Bill Gates’ plans to remake food systems will harm the climate

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By Stacy Malkan

In his new book on how to avoid a climate disaster, billionaire philanthropist Bill Gates discusses his plans to model African food systems upon India’s “green revolution,” in which a plant scientist increased crop yields and saved a billion lives, according to Gates. The obstacle to implementing a similar overhaul in Africa, he asserts, is that most farmers in poor countries don’t have the financial means to buy fertilizers.  

“If we can help poor farmers raise their crop yields, they’ll earn more money and have more to eat, and millions of people in some of the world’s poorest countries will be able to get more food and the nutrients they need,” Gates concludes. He doesn’t consider many obvious aspects of the hunger crisis, just as he skips crucial elements of the climate debate, as Bill McKibben points out in the New York Times review of Gates’ book How to Avoid a Climate Disaster. 

Gates fails to mention, for example, that hunger is largely due to poverty and inequality, not scarcity. And he seems unaware that the decades-long “green revolution” push for industrial agriculture in India has left a harsh legacy of harm for both the ecosystem and smallholder farmers, who have been protesting in the streets since last year.   

“Farmer protests in India are writing the Green Revolution’s obituary,” Aniket Aga wrote in Scientific American last month. Decades into the green revolution strategy, “it is evident that new problems of industrial agriculture have added to the old problems of hunger and malnutrition,” Aga writes. “No amount of tinkering on the marketing end will fix a fundamentally warped and unsustainable production model.”

This model — which moves farmers toward ever-larger and less-diverse farming operations that rely on pesticides and climate-harming chemical fertilizers — is one the Gates Foundation has been promoting in Africa for 15 years, over the opposition of African food movements who say the foundation is pushing the priorities of multinational agribusiness corporations to the detriment of their communities.  

Hundreds of civil society groups are protesting the Gates Foundation’s agricultural strategies and its influence over the upcoming UN World Food Summit. Insiders say this leadership is threatening to derail meaningful efforts to transform the food system, at a crucial moment when much of sub-Saharan Africa is reeling from multiple shocks and a growing hunger crisis due to pandemic and climate change conditions.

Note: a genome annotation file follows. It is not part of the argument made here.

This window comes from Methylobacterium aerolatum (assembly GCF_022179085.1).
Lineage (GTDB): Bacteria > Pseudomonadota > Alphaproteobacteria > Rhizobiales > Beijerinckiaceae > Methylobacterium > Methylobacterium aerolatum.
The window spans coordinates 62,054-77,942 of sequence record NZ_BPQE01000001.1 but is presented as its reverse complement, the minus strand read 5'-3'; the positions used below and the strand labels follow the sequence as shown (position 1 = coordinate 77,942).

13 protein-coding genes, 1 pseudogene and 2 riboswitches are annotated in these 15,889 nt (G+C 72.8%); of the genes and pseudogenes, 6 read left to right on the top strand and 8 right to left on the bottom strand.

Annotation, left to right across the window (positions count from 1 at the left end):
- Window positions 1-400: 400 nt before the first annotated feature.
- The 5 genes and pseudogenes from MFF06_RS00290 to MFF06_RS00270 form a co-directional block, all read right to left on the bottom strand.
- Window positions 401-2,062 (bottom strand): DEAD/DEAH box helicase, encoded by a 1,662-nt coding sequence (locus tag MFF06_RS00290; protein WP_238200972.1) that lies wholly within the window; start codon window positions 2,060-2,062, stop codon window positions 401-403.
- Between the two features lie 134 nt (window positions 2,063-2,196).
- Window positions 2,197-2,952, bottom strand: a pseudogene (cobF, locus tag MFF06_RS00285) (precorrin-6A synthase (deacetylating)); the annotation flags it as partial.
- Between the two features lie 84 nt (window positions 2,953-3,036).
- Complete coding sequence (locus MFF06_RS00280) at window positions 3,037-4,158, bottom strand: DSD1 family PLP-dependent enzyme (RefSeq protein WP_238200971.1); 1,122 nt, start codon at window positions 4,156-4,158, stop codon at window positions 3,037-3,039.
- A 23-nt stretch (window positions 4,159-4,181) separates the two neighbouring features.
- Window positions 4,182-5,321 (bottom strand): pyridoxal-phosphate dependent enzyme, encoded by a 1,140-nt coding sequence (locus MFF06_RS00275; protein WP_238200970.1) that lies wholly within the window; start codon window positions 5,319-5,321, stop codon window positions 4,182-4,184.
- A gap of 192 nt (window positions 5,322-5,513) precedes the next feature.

All this has gone unnoticed by major media outlets that are rolling out the red carpet for Gates’ book. Here are some of the reasons the critics say Gates Foundation’s agricultural development program is bad for the climate. The foundation has not responded to multiple requests for comment. 

Related post: Why we’re tracking Bill Gates’ plans to remake the food system 

Ramping up greenhouse gas emissions

Gates is not shy about his passion for synthetic fertilizer, as he explains in this blog about his visit to the Yara fertilizer distribution plant in Dar es Salaam, Tanzania. The new plant is the largest of its kind in East Africa. Fertilizer is a “magical invention that can help lift millions of people out of poverty,” Gates writes. “Watching workers fill bags with the tiny white pellets containing nitrogen, phosphorous, and other plant nutrients was a powerful reminder of how every ounce of fertilizer has the potential to transform lives in Africa.”

Corp Watch describes Yara as “the fertilizer giant causing climate catastrophe.” Yara is Europe’s biggest industrial buyer of natural gas, actively lobbies for fracking, and is a top producer of synthetic fertilizers that scientists say are responsible for worrying increases in emissions of nitrous oxide. The greenhouse gas that is 300 times more powerful than carbon dioxide at warming the planet. According to a recent Nature paper, nitrous oxide emissions driven largely by agriculture are rising in an increasing feedback loop that is putting us on a worst-case trajectory for climate change.

Gates acknowledges that synthetic fertilizers harm the climate. As a solution, Gates hopes for technological inventions on the horizon, including an experimental project to genetically engineer microbes to fix nitrogen to soil. “If these approaches work,” Gates writes, “they’ll dramatically reduce the need for fertilizer and all the emissions it’s responsible for.” 

In the meantime, the key focus of Gates’ green revolution efforts for Africa is expanding the use of synthetic fertilizer with the aim of boosting yields, even though there isn’t any evidence to show that 14 years of these efforts have helped small farmers or the poor, or produced significant yield gains.